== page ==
How can I get a ° (degree) character into a string?

  • 1
    Please see this answer if you are attempting to print the degree sign on a Windows system. Jun 7 '16 at 12:32

This is the most coder-friendly version of specifying a Unicode character:

degree_sign = u'\N{DEGREE SIGN}'

Escape Sequence: \N{name}

Meaning: Character named name in the Unicode database

Reference: https://docs.python.org/3/reference/lexical_analysis.html#string-and-bytes-literals


  • "N" must be uppercase in the \N construct to avoid confusion with the \n newline character

  • The character name inside the curly braces can be any case

It's easier to remember the name of a character than its Unicode index. It's also more readable, ergo debugging-friendly. The character substitution happens at compile time, i.e. the .py[co] file will contain a constant for u'°':

>>> import dis
>>> c= compile('u"\N{DEGREE SIGN}"', '', 'eval')
>>> dis.dis(c)
  1           0 LOAD_CONST               0 (u'\xb0')
              3 RETURN_VALUE
>>> c.co_consts
>>> c= compile('u"\N{DEGREE SIGN}-\N{EMPTY SET}"', '', 'eval')
>>> c.co_consts
>>> print c.co_consts[0]

Put this line at the top of your source

# -*- coding: utf-8 -*-

If your editor uses a different encoding, substitute for utf-8

Then you can include utf-8 characters directly in the source

  • 1
    Assuming your editor does UTF-8. If your editor uses a different charset then indicate that instead. Jul 9 '10 at 19:19
>>> u"\u00b0"
>>> print _

BTW, all I did was search "unicode degree" on Google. This brings up two results: "Degree sign U+00B0" and "Degree Celsius U+2103", which are actually different:

>>> u"\u2103"
>>> print _
  • 3
    Or just a = '\u00b0' in Python 3.
    – JAB
    Jul 9 '10 at 17:42
  • @SilentGhost: Well yeah, but I didn't remember the numpad code for ° and didn't feel like looking it up at the time.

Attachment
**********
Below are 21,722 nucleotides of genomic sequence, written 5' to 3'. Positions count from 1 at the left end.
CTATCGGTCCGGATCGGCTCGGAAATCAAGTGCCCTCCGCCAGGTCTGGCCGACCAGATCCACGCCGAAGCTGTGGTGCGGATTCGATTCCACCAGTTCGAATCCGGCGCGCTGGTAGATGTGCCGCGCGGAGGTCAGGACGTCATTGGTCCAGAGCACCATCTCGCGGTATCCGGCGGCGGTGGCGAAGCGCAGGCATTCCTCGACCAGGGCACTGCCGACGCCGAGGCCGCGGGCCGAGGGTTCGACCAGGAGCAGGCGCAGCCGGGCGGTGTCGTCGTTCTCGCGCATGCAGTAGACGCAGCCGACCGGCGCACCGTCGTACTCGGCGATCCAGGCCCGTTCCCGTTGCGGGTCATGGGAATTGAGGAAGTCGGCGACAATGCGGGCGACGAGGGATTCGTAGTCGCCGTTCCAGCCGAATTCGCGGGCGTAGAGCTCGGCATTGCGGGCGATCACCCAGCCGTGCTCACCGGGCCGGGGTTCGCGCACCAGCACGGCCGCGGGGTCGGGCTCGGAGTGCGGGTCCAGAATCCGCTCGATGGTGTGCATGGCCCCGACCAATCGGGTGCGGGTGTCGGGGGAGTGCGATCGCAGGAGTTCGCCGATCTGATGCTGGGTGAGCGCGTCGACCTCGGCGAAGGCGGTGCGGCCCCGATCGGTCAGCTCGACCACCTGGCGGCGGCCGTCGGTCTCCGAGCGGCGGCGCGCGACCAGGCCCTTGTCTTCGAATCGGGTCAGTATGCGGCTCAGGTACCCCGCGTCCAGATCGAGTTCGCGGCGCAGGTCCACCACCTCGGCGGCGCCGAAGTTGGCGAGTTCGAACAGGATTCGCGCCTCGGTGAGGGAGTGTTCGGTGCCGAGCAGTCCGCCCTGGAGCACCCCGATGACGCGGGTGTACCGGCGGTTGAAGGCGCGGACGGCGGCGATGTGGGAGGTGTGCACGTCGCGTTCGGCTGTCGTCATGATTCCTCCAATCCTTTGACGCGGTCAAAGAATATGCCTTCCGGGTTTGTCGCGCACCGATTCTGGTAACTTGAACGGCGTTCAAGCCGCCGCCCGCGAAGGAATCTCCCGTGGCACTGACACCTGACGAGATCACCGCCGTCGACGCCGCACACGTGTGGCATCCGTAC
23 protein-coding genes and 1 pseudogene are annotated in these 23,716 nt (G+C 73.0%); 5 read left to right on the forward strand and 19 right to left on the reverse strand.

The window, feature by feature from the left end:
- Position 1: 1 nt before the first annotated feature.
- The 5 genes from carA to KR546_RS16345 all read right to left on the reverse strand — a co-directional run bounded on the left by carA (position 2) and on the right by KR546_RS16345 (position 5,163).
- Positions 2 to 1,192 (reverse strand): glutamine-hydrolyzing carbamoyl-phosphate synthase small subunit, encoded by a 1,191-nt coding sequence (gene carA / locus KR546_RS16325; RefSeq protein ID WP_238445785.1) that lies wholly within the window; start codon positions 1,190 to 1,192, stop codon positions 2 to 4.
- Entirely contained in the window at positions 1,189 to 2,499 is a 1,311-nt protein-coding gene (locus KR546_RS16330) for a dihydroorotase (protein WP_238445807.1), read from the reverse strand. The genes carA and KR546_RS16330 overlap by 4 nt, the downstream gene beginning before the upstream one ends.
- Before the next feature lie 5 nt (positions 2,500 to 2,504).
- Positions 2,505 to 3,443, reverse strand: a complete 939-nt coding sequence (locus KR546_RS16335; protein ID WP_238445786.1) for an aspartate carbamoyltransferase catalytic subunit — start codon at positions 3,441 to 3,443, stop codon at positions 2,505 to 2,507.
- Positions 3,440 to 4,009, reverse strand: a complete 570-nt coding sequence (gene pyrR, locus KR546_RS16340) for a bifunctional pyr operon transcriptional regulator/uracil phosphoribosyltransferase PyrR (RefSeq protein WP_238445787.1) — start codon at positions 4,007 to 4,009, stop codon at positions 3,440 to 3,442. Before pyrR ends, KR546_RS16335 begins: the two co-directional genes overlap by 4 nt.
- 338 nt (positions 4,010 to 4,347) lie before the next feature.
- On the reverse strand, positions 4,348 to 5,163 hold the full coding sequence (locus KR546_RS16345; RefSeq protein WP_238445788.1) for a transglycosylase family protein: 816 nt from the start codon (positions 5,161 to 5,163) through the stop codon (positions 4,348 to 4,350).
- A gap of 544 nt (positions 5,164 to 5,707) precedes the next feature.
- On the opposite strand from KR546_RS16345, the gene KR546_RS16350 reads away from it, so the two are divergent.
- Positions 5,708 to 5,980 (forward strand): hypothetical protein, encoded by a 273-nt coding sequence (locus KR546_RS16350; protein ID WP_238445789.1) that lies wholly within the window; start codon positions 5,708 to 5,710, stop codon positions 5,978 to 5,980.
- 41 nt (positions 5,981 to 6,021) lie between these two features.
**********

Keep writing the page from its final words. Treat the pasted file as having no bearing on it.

– JAB
    Jul 9 '10 at 18:30
  • 1
    Who remembers numpad codes? :) Compose key sequences are a lot easier to remember; degree is just Compose-o-o. Compose key is standard on X windows systems, but it's also available for Microsoft Windows; see the Wikipedia link.
    – PM 2Ring
    Jun 7 '16 at 12:55

You can also use chr(176) to print the degree sign. Here is an example using python 3.6.5 interactive shell:



Above answers assume that UTF8 encoding can safely be used - this one is specifically targetted for Windows.

The Windows console normaly uses CP850 encoding and not utf-8, so if you try to use a source file utf8-encoded, you get those 2 (incorrect) characters ┬░ instead of a degree °.

Demonstration (using python 2.7 in a windows console):

deg = u'\xb0`  # utf code for degree
print deg.encode('utf8')

effectively outputs ┬░.

Fix: just force the correct encoding (or better use unicode):

local_encoding = 'cp850'    # adapt for other encodings
deg = u'\xb0'.encode(local_encoding)
print deg

or if you use a source file that explicitely defines an encoding:

# -*- coding: utf-8 -*-
local_encoding = 'cp850'  # adapt for other encodings
print " The current temperature in the country/city you've entered is " + temp_in_county_or_city + "°C.".decode('utf8').encode(local_encoding)

just use \xb0 (in a string); python will convert it automatically


Using python f-string, f"{var}", you can use:

theta = 45
print(f"Theta {theta}\N{DEGREE SIGN}.")

Output: Theta 45°.

*improving tzot answer

Your Answer

By clicking “Post Your Answer”, you agree to our terms of service, privacy policy and cookie policy

Not the answer you're looking for? Browse other questions tagged or ask your own question.